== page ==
Southern Africa cracks down on TB in mines
South Africa's gold mines are estimated to have the highest number of new tuberculosis (TB) cases in the world, making the disease a leading export to neighbouring countries. IRIN takes a look at the declaration meant to change this situation.
Southern Africa cracks down on TB in mines IRIN
IRIN on Friday, June 7, 2013
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South Africa's gold mines are estimated to have the highest number of new tuberculosis (TB) cases in the world, making the disease a leading export to neighbouring countries. IRIN takes a look at the declaration meant to change this situation.

In August 2012, heads of state from the Southern African Development Community (SADC) agreed to sign the SADC Declaration on TB in the Mining Sector, following endorsements by their national ministers for health, labour and justice.

According to Swaziland’s Minister of Health, Benedict Xaba, he and South African Health Minister Aaron Motsoaledi, and Lesotho’s former Minister of Health, Mphu Ramatlapeng, began pushing for the declaration in 2010. Xaba, the son of a miner, admitted that he has lost members of his family to TB.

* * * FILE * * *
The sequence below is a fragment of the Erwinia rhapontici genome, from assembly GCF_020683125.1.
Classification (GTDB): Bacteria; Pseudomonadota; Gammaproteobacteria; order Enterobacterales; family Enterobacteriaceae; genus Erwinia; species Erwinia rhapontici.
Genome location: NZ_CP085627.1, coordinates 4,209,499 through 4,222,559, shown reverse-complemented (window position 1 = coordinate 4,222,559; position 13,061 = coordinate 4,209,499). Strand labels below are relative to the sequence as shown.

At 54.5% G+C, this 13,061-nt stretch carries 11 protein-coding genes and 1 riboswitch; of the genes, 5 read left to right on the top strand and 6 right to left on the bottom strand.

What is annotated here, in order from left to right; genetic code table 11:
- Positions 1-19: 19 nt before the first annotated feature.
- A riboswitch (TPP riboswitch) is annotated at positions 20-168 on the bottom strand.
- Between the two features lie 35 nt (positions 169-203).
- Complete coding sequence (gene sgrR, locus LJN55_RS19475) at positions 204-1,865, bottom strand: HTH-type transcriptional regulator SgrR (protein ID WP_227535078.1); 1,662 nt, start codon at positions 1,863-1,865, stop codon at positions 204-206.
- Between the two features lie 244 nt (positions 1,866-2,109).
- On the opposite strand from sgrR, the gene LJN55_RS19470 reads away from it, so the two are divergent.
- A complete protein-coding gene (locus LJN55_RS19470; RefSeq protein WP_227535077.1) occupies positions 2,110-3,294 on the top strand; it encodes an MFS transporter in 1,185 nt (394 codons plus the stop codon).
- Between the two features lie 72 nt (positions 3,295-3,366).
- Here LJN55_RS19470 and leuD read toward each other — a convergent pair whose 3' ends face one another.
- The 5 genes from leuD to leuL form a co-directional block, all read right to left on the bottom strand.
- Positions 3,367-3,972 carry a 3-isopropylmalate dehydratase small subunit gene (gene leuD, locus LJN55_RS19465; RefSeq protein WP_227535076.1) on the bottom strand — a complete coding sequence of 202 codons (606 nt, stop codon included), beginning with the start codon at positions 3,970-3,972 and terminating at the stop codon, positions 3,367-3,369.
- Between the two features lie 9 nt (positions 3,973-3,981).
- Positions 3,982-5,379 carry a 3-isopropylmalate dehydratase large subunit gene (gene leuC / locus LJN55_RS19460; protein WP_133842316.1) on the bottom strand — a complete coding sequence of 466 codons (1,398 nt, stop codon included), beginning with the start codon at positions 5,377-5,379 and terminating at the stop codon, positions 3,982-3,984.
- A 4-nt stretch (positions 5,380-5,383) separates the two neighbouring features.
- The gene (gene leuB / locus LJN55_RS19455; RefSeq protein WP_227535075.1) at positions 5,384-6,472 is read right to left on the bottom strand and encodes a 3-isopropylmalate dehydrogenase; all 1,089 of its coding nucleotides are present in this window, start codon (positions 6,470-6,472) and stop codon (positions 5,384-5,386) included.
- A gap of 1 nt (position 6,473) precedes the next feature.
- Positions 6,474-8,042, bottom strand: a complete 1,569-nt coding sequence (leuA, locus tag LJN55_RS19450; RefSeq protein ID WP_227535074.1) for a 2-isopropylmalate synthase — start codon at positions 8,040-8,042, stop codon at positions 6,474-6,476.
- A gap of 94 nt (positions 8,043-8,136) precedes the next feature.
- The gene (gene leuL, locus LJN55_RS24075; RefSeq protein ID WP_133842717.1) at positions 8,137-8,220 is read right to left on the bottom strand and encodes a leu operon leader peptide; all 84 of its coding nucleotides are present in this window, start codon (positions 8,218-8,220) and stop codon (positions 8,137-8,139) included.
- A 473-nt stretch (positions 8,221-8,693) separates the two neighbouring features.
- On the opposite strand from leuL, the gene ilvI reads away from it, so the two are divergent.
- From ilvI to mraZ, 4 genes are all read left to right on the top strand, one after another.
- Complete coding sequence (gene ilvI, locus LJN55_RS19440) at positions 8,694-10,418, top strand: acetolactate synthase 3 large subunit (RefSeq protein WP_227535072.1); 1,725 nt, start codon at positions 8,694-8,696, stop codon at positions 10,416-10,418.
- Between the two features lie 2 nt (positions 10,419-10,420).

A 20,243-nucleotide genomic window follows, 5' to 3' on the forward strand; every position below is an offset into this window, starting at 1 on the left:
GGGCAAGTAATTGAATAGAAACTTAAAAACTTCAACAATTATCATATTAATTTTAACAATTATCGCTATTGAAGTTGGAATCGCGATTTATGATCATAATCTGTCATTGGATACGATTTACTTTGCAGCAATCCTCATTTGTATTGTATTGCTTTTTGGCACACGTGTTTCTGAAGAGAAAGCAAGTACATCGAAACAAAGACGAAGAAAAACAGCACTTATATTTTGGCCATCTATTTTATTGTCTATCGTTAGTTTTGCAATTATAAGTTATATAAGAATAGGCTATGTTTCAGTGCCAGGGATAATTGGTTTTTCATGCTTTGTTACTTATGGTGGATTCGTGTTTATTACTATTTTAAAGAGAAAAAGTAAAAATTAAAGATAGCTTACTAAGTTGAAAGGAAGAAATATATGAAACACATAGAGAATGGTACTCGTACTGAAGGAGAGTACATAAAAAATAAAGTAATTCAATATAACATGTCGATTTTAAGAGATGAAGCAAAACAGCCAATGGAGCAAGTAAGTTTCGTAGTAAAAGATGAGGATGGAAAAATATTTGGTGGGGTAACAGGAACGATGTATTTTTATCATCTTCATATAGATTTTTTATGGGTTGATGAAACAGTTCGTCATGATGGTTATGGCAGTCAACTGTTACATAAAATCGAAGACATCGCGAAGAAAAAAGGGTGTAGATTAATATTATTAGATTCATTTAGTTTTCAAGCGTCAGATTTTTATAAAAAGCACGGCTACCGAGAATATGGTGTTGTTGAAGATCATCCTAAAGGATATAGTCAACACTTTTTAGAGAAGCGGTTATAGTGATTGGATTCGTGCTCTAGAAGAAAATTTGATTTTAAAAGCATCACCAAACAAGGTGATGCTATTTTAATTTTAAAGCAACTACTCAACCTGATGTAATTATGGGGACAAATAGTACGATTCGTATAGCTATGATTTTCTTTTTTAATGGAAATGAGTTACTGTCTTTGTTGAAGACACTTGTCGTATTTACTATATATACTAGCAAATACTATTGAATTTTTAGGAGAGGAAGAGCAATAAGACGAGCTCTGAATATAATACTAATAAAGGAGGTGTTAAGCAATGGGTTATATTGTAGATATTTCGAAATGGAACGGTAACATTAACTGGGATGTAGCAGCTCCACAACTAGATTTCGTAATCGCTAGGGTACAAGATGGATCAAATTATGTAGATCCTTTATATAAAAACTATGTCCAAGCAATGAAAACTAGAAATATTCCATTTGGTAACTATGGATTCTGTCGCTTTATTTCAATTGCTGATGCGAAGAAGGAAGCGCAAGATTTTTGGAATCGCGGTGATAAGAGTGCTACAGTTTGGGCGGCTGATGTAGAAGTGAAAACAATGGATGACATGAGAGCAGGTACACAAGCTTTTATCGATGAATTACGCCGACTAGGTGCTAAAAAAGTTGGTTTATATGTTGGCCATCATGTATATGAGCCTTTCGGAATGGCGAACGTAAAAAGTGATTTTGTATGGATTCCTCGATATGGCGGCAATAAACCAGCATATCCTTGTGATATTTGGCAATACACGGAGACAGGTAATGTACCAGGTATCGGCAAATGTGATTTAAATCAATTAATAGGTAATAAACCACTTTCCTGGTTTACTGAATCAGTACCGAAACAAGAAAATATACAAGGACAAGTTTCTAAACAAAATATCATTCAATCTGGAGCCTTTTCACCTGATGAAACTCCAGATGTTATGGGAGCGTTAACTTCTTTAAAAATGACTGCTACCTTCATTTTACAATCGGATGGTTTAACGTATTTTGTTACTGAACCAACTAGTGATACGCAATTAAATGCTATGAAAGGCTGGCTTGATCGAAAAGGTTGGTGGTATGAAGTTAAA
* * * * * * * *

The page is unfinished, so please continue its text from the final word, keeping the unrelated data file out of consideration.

South Africa is supporting the declaration and related initiatives, including a 1,000-day campaign to meet TB and HIV targets in the region, but the country has not yet officially signed the declaration, according to Lynette Mabote, regional HIV, TB and human rights advocacy team leader at the AIDS Rights Alliance of Southern Africa (ARASA), a civil society body that has been heavily involved in the declaration and advocacy around TB in mines.

                           
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